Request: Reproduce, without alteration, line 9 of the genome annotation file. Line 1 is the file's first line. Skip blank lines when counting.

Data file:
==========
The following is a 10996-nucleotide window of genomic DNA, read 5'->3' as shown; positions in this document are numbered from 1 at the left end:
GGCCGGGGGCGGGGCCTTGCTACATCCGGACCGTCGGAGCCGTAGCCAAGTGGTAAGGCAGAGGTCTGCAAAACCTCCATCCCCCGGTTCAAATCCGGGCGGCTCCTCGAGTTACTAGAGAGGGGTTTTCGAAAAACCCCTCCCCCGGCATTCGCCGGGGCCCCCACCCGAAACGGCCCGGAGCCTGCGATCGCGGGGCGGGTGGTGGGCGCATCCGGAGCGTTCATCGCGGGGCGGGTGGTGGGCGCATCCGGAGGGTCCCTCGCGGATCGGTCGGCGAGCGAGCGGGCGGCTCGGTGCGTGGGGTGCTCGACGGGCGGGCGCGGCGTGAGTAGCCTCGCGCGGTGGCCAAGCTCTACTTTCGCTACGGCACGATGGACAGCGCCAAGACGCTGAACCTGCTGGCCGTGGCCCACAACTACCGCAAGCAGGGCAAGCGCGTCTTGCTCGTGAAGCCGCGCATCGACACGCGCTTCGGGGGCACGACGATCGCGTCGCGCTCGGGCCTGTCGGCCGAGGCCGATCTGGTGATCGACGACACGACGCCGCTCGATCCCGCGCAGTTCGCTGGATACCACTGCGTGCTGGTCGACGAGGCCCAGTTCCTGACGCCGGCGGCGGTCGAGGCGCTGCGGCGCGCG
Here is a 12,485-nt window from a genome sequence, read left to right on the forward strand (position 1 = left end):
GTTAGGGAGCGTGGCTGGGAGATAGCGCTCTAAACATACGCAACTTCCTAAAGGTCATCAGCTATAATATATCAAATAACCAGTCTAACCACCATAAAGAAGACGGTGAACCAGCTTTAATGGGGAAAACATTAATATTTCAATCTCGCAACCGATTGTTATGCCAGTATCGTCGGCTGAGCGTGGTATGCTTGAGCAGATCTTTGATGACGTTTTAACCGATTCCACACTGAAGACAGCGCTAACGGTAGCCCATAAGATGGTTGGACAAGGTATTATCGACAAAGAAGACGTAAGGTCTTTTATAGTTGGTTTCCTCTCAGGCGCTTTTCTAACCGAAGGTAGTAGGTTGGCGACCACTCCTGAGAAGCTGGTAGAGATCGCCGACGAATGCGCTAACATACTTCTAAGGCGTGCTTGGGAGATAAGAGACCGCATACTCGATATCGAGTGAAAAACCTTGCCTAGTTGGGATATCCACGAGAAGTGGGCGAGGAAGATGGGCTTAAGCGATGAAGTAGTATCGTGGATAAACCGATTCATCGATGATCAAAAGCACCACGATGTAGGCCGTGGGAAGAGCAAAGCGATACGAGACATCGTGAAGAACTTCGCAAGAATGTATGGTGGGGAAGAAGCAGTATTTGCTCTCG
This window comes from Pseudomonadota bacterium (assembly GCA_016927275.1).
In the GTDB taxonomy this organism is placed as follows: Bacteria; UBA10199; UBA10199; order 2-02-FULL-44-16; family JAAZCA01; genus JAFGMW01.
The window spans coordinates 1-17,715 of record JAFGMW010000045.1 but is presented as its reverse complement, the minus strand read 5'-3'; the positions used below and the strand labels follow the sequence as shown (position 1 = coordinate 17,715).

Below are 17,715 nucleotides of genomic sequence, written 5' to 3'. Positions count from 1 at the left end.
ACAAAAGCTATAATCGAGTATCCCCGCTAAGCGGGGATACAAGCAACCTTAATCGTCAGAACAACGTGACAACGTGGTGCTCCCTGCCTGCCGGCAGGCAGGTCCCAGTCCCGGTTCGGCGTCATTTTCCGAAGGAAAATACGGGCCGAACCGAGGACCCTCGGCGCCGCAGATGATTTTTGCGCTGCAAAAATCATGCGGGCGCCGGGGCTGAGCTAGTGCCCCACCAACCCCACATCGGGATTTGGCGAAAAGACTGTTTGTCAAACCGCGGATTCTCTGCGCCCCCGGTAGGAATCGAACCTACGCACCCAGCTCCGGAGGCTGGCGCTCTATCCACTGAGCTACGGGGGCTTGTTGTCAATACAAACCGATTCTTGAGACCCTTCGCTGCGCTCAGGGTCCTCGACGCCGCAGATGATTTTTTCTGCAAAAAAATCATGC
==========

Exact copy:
ACAAAAGCTATAATCGAGTATCCCCGCTAAGCGGGGATACAAGCAACCTTAATCGTCAGAACAACGTGACAACGTGGTGCTCCCTGCCTGCCGGCAGGCAGGTCCCAGTCCCGGTTCGGCGTCATTTTCCGAAGGAAAATACGGGCCGAACCGAGGACCCTCGGCGCCGCAGATGATTTTTGCGCTGCAAAAATCATGCGGGCGCCGGGGCTGAGCTAGTGCCCCACCAACCCCACATCGGGATTTGGCGAAAAGACTGTTTGTCAAACCGCGGATTCTCTGCGCCCCCGGTAGGAATCGAACCTACGCACCCAGCTCCGGAGGCTGGCGCTCTATCCACTGAGCTACGGGGGCTTGTTGTCAATACAAACCGATTCTTGAGACCCTTCGCTGCGCTCAGGGTCCTCGACGCCGCAGATGATTTTTTCTGCAAAAAAATCATGC